search for extraterrestrial intelligence is focused largely on
detecting signals sent from afar. But in 1960, physicist Freeman Dyson proposed a way to directly search for artifacts of alien civilisations.
envisioned that population pressure and the demand for energy would
drive civilisations to dismantle planets and use the debris to surround
a star, creating a massive solar collector.
number of Dyson sphere structures have been proposed, including a
solid, rotating ring and a spherical shell of debris. These structures
might be habitable themselves, or they might be used as remote solar
structures would partially or fully block the star's visible and
ultraviolet light, but they would still be detectable. A Dyson sphere
or ring would be warmed by the star's energy and would radiate infrared
light that could be detected from Earth.
Some researchers have previously searched for signs of the spheres in data from the Infrared Astronomical Satellite (IRAS), which launched in 1983 and made an infrared map of the entire sky.
took data in different modes, sometimes looking at its sources through
a handful of colour filters, and sometimes looking at sources with its
spectrograph, which carefully studied a wide range of colours.
previous searches focused on sources that had been studied with the
colour filters. They looked for objects that radiate most of their
light at relatively long infrared wavelengths. That would be the case
if a Dyson sphere located at about the Earth's orbital distance from
its star absorbed the energy emitted by a Sun-like star and then
re-emitted it as heat.
with only a few colours available to scrutinise for the temperature
signature of a Dyson sphere, the previous studies could not whittle
down the list of 250,000 IRAS sources to a few good candidates.
Richard Carrigan, a retired physicist who had worked at the Fermi
National Accelerator Laboratory in Batavia, Illinois, has combed
through data from the probe's spectrograph, which provides a more
detailed portrait of the source's light.
with more than 10,000 infrared spectra taken by IRAS, Carrigan
identified only 17 possible "spheres", four of which seem most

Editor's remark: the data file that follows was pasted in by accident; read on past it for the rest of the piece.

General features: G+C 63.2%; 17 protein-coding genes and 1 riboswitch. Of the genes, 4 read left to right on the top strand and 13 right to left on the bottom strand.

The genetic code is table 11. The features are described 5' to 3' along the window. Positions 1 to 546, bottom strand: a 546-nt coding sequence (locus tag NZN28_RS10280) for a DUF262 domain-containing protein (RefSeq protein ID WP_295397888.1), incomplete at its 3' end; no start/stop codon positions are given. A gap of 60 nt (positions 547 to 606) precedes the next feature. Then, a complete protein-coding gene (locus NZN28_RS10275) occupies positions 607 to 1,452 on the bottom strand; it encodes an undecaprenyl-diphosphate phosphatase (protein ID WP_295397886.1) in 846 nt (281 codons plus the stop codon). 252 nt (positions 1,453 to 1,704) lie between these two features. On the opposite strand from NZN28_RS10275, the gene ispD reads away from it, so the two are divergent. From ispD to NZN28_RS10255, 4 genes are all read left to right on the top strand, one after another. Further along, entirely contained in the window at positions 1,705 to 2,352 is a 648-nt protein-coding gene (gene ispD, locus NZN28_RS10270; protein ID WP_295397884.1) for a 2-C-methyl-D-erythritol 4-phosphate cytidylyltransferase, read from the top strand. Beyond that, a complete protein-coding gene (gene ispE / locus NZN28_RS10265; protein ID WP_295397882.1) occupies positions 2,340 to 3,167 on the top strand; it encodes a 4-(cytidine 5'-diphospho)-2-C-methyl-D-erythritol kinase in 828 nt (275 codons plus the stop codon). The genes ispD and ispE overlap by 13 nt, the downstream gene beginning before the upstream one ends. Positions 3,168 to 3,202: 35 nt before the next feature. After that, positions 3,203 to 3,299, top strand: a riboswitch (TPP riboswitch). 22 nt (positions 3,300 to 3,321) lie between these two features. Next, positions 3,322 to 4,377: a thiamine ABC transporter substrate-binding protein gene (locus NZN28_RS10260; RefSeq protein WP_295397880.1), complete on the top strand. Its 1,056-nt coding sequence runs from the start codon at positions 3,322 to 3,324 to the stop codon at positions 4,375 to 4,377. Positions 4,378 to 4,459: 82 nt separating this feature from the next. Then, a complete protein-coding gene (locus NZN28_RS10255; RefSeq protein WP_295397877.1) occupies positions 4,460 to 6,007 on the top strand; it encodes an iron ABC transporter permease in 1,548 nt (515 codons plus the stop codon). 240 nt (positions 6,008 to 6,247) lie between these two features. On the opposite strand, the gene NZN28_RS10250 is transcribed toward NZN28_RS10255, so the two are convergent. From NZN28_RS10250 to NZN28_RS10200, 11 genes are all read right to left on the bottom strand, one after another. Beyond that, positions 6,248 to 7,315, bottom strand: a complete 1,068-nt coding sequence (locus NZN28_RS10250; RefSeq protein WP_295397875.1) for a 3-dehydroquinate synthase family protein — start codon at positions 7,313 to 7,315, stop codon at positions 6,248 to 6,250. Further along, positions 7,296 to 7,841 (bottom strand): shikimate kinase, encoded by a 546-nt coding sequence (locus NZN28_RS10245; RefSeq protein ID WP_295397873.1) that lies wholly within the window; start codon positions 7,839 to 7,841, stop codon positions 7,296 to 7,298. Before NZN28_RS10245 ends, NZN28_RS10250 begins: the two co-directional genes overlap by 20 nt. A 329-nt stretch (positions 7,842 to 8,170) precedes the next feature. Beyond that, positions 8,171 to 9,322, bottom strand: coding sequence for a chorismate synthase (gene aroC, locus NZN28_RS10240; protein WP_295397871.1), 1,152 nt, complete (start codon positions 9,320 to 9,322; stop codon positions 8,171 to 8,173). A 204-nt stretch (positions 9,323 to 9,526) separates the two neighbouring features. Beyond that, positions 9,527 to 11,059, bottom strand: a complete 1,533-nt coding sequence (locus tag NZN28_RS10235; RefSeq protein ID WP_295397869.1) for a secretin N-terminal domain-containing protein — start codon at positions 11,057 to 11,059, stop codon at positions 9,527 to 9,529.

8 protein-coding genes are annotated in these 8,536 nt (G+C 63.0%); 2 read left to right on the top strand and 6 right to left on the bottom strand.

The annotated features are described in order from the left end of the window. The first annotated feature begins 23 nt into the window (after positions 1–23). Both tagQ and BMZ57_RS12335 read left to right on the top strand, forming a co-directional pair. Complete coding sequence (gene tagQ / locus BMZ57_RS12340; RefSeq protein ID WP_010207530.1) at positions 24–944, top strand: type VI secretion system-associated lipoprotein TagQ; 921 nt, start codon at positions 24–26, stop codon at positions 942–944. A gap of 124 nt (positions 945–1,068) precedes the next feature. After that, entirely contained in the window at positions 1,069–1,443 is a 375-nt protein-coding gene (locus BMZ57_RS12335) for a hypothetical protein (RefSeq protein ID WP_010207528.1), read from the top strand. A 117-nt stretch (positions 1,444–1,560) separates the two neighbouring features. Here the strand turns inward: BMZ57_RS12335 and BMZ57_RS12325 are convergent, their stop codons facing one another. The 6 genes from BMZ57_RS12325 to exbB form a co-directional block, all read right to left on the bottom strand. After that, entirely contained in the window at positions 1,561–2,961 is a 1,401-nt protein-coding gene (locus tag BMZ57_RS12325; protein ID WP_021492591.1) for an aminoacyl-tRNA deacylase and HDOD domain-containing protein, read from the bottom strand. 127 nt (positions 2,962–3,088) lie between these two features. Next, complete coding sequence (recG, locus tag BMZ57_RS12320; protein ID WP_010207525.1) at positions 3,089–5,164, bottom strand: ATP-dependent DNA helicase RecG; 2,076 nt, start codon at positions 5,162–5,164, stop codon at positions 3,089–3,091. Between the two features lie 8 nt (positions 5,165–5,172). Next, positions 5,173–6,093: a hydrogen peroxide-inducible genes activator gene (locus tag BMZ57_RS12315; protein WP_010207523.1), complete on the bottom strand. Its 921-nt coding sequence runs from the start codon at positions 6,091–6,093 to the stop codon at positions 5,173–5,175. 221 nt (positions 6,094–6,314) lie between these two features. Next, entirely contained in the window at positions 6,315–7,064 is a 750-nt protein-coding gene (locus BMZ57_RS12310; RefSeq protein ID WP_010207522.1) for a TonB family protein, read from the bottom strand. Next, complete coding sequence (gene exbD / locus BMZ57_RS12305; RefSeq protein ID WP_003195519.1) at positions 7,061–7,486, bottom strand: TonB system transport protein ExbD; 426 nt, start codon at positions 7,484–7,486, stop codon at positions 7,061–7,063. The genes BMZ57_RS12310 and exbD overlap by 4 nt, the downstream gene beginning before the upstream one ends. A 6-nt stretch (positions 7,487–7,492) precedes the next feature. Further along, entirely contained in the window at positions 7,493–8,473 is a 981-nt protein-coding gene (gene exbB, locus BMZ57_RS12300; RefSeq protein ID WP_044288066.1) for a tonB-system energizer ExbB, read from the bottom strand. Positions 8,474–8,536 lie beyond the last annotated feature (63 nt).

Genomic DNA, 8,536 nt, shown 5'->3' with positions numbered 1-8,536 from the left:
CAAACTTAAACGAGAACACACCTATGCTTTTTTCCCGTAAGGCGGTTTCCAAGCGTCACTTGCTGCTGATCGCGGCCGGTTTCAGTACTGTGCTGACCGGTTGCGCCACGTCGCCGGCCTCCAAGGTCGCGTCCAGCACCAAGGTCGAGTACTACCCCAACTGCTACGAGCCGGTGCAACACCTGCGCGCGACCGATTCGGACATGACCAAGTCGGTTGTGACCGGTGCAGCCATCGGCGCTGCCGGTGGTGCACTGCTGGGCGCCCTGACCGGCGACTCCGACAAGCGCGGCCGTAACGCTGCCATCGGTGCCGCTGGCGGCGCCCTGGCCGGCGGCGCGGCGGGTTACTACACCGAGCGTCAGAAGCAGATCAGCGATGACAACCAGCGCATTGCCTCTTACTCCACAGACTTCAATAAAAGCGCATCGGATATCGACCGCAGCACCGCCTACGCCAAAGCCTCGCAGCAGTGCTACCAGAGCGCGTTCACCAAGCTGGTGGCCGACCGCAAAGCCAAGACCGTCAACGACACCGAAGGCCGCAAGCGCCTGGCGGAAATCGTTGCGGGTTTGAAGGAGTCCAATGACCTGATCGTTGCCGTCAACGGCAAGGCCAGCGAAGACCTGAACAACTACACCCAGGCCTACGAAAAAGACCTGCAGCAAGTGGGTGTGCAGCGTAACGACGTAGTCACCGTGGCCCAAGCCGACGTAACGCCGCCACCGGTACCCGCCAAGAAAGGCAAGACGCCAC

all the objects have features that could just as easily be explained by
clouds of hydrogen gas, dust engulfing ancient stars, or even asteroids
in our own solar system, Carrigan told New Scientist.
"There are very few candidates that come close to fitting the bill," Carrigan says.
different kinds of astrophysical objects could masquerade as Dyson
spheres," says infrared astronomer Charles Beichman of Caltech. "I
think the search . . . is looking for a needle in a field of haystacks,
when you're not even sure there's a needle there. But he's done a very
nice job of working through the available data."
approach is good at whittling down sphere candidates from many sources,
agrees astronomer Dan Werthimer of the University of California,
Berkeley, and chief scientist of SETI@Home, a project that harnesses
the idle time of people's computers to search for possible
extraterrestrial radio signals.
"It gets it down to a manageable number of stars you can follow up on," Werthimer told New Scientist. "That's been a big problem with these Dyson sphere searches."
17 sphere candidates Carrigan has identified have been added to SETI's
list of interesting objects, to be investigated for radio and laser
signals. "If we're lucky, maybe one of these things will pan out and be
the first evidence of an alien civilisation," Werthimer says.
But Werthimer adds more promising evidence for Dyson spheres could come from NASA's Spitzer Space Telescope.
was not precise enough to identify individual stars, particularly in
crowded parts of the sky, such as the plane of the Milky Way. "You
might have 10 or 20 sources within the IRAS beam, but what you're
getting is the sum of all that flux, not the signature of a single
Dyson sphere," says astronomer Ed Churchwell of the University of
survey may offer better prospects for Dyson structure searches. The
all-sky infrared map contains more than 100 million objects and has
some 60 times IRAS's resolution, Churchwell told New Scientist. A final version of the survey's data may be available as early as the end of 2008.
Copyright: New Scientist